Never Give Up

Most good athletes know that the last quarter of the game can make the most difference between winning and losing. The last leg of the marathon will give you the burst of adrenaline to help you cross the finish line. It's not how you start but how you finish that counts. The motto for elite athletes is simple: "Never give up." The motto in marriage is the same. Never. Ever. Give. Up.

Marriage is a trifold relationship; it is a covenant that you made on your wedding day between God, your husband, and yourself. This commitment should be taken seriously and should constantly be invested in and nurtured. The most valuable principle for our marriages is one which I feel is important to apply to all of our lifelong relationships. The spiritual component which I call the "Never give up" principle of relationships is reflected in the Lord's instruction to "pray without ceasing" (1 Thessalonians 5:17) and to "pray for one another, that you may be healed. The effective, fervent prayer of a righteous man avails much" (James 5:16). If you want the Lord to be the leader of your life, your spouse's life, and your marriage, then steep one another in prayer every day.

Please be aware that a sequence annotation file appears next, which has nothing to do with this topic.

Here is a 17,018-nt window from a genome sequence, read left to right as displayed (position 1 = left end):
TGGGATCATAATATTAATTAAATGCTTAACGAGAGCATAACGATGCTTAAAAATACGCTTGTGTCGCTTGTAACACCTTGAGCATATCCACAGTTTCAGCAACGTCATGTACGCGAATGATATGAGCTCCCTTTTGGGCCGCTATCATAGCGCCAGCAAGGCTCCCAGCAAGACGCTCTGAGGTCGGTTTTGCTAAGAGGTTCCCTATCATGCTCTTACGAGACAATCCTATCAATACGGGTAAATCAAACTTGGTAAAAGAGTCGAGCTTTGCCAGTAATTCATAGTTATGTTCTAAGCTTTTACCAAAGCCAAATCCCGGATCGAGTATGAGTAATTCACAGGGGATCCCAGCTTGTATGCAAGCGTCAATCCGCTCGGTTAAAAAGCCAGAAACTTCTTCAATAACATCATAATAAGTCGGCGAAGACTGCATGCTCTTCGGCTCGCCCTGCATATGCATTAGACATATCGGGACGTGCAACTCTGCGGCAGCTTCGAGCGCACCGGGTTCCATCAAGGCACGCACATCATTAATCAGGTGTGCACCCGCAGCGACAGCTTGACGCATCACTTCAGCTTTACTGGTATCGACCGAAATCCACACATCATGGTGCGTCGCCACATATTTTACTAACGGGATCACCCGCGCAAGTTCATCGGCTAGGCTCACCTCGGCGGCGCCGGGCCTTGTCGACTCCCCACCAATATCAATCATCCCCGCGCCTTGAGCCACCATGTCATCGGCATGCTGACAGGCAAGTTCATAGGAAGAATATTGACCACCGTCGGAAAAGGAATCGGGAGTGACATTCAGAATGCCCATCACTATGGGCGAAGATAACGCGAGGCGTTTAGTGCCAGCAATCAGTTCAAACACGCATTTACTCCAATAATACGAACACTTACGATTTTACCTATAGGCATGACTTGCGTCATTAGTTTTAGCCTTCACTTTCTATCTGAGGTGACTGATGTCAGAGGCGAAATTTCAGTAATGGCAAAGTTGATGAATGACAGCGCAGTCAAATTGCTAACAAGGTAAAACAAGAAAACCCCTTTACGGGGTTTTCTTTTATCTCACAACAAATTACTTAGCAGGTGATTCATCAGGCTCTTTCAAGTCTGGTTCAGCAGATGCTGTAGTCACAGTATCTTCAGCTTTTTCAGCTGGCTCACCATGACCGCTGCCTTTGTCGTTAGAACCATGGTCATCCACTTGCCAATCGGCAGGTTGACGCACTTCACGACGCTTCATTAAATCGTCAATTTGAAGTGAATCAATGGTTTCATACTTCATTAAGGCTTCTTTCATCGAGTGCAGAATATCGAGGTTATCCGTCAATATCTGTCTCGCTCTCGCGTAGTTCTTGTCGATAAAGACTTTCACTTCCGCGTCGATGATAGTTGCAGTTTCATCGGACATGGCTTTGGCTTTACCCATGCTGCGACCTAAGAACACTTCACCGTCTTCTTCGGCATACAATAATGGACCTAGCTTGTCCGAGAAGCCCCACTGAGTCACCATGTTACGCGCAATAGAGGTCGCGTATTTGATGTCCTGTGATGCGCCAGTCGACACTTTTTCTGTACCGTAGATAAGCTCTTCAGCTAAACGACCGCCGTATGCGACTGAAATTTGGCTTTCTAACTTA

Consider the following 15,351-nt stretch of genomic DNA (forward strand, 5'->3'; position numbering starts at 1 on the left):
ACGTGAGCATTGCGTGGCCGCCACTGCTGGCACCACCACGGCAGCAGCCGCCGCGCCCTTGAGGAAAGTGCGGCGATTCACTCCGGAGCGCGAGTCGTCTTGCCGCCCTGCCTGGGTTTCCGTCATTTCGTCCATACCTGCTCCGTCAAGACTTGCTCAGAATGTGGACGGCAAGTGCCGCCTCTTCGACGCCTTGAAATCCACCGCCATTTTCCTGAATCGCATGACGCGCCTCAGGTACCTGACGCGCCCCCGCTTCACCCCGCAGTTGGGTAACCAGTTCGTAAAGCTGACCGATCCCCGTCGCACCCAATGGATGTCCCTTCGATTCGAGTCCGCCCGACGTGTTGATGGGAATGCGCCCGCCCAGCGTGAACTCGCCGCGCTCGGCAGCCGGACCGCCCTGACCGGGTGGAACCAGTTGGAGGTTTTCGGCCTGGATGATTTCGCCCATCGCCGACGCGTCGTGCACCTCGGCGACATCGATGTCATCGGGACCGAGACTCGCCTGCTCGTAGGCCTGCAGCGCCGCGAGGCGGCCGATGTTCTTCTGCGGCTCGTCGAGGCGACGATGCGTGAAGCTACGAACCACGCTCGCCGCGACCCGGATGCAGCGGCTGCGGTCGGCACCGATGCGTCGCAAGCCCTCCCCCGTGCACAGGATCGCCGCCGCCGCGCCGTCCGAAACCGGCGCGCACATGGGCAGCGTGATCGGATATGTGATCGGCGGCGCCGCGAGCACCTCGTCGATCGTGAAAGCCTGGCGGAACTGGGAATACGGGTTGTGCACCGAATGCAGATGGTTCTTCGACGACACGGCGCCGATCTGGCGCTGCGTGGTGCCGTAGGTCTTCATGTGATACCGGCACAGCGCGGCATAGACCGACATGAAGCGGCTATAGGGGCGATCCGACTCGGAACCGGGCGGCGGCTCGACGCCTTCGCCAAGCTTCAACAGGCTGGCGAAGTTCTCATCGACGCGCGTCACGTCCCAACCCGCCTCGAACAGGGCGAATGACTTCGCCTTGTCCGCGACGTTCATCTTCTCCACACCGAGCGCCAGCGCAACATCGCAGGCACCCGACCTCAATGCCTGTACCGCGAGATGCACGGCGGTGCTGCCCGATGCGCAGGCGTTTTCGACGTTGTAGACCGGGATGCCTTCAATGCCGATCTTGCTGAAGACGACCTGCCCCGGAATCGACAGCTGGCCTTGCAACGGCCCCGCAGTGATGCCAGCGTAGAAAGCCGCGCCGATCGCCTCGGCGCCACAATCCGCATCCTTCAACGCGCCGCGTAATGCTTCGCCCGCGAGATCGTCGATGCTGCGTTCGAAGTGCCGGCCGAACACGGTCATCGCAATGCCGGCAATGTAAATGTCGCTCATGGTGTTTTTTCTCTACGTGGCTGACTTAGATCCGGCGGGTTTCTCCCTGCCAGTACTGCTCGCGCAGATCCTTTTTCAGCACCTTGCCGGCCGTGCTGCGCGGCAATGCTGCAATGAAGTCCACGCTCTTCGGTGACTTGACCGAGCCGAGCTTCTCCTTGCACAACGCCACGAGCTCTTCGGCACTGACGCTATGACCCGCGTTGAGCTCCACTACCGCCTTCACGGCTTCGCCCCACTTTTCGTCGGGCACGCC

Nathan and I have learned so much about each other from the emphasis we have placed on our personal relationships with the Lord and our spiritual relationship with each other. It is incredibly important for you to be praying for and praying with your spouse regularly. We have a set time to be in the Bible together and we also set aside a time to share with each other about what the Lord is teaching us through our personal quiet times with Him. This has radically reshaped our marriage.

The condition of your spiritual relationship with the Lord and how active your spiritual relationship with your spouse is determines how successful your marriage will be. I wholeheartedly believe that you can overcome any form of trial and tribulation that you may face in life as long as you are united as one in Christ.

On the sports field it is often said, "No pain, no gain." I feel the same is true in marriage. Marriage is hard work, sometimes painfully hard. But tough times bring blessings. "We also glory in tribulations, knowing that tribulation produces perseverance; and perseverance, character; and character, hope" (Romans 5:3-4).